Effect of case management on services use under the PRISMA coordination model: a nested matched cohort study
International Journal of Integrated Care, 31 December 2009 - ISSN 1568-4156
Poster abstract
Effect of case management on services use under the PRISMA coordination model: a nested matched cohort study
Marie-France Dubois, PhD, Associate Professor, Faculty of Medicine and Health Sciences, Université de Sherbrooke and Research Center on Aging, Sherbrooke University Geriatric Institute, Sherbrooke, QC, Canada
Michel Raîche, MSc, PhD Student, Research Center on Aging, Sherbrooke University Geriatric Institute, Sherbrooke, QC, Canada
Réjean Hébert, MD, MPhil, Professor and Dean Faculty of Medicine and Health Sciences, Université de Sherbrooke, Sherbrooke, QC, Canada and Research Center on Aging, Sherbrooke University Geriatric Institute, Sherbrooke, QC, Canada
Correspondence to: Marie-France Dubois, E-mail: Marie-France.Dubois@USherbrooke.ca
Abstract


Introduction: Under the PRISMA coordination model, all older people benefit from several model components, but only subjects identified with moderate to severe disabilities are eligible for case management. The PRISMA model has proven its effectiveness at the population level. However, for the sub-group with case management, what is its effect on services use?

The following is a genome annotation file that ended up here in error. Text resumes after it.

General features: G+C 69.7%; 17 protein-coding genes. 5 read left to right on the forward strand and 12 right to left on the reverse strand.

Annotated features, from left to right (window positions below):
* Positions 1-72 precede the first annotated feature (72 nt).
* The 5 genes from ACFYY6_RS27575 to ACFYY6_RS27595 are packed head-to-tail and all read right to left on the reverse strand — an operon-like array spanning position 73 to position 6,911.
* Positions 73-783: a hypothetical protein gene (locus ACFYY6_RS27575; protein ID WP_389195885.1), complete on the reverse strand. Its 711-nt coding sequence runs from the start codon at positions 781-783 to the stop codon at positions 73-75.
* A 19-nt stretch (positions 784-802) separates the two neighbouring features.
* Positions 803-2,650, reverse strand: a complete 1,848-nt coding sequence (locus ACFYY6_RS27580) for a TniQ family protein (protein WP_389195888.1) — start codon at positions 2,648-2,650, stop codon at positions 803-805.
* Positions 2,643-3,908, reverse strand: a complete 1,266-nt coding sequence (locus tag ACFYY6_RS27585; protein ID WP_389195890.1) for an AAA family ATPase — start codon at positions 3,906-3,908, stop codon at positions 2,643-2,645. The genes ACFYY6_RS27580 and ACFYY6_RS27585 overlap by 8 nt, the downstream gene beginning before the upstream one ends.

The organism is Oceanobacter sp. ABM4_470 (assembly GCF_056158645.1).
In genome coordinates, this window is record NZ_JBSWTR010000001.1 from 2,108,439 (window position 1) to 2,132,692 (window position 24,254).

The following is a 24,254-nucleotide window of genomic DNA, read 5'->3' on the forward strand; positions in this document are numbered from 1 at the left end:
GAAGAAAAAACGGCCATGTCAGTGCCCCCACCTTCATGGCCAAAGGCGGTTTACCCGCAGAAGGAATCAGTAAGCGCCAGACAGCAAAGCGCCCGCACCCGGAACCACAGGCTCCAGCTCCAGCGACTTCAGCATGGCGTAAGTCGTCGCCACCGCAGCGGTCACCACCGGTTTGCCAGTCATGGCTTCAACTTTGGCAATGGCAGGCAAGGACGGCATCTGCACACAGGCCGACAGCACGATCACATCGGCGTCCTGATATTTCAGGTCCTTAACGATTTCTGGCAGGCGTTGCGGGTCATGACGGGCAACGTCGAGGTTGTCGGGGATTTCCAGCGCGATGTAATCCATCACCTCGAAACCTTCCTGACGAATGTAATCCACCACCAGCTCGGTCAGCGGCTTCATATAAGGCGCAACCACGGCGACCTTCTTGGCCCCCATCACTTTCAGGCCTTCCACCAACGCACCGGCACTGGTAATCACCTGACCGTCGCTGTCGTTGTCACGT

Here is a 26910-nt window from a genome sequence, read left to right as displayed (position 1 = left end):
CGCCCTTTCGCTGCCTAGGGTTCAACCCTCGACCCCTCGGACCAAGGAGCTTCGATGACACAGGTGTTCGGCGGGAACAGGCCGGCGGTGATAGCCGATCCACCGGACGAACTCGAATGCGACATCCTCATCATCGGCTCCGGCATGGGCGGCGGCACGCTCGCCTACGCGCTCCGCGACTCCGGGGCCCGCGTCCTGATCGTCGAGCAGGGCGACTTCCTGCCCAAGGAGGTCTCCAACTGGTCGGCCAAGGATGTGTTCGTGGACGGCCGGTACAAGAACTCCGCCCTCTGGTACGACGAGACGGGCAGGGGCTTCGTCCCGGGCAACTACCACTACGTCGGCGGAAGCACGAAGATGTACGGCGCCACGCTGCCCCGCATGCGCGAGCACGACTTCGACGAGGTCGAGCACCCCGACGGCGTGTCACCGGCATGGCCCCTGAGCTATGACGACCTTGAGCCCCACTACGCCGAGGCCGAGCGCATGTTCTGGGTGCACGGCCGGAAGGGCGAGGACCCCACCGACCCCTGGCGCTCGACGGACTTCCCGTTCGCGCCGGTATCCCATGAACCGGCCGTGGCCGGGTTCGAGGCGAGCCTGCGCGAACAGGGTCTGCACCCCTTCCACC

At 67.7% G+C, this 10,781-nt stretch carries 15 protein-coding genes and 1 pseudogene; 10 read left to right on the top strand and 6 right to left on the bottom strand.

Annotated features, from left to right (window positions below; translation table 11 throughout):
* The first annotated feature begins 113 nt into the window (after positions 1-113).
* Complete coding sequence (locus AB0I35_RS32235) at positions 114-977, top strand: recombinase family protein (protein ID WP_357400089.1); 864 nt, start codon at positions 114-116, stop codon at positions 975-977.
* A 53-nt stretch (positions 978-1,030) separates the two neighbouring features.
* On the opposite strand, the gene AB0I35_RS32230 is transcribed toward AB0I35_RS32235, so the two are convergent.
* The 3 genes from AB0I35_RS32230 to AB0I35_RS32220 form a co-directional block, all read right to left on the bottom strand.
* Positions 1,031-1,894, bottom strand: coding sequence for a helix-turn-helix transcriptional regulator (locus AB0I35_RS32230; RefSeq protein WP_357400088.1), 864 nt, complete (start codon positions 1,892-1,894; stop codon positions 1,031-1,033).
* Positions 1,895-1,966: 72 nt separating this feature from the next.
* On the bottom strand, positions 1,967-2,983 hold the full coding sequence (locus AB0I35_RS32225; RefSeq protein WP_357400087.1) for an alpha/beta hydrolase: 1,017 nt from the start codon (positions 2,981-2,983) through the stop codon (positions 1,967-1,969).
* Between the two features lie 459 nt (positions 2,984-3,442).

Study: We used data from the PRISMA study on adults aged 75 or over at risk of functional decline to compare subjects exposed to case management to unexposed ones, matched for functional disabilities, age, and gender. We studied change in annual services use, contrasting the year of assignment to the previous year.


Results: Among subjects in the PRISMA experimental group, 18% were assigned a case manager. Matched pairs were created for 49 cases for which data were available before and after assignment. Change in the number of annual ER visits was similar across groups, but the number of annual hospitalisations tended to increase less for exposed subjects (p=0.08). Change in annual hours for home maintenance was similar across groups, but more hours of help for personal care were added for case-managed older people (p=0.01), possibly by increasing access to home care. This strengthens the value of case management in an ISD network.

Keywords
case management; services use; effect; matched cohort; Canada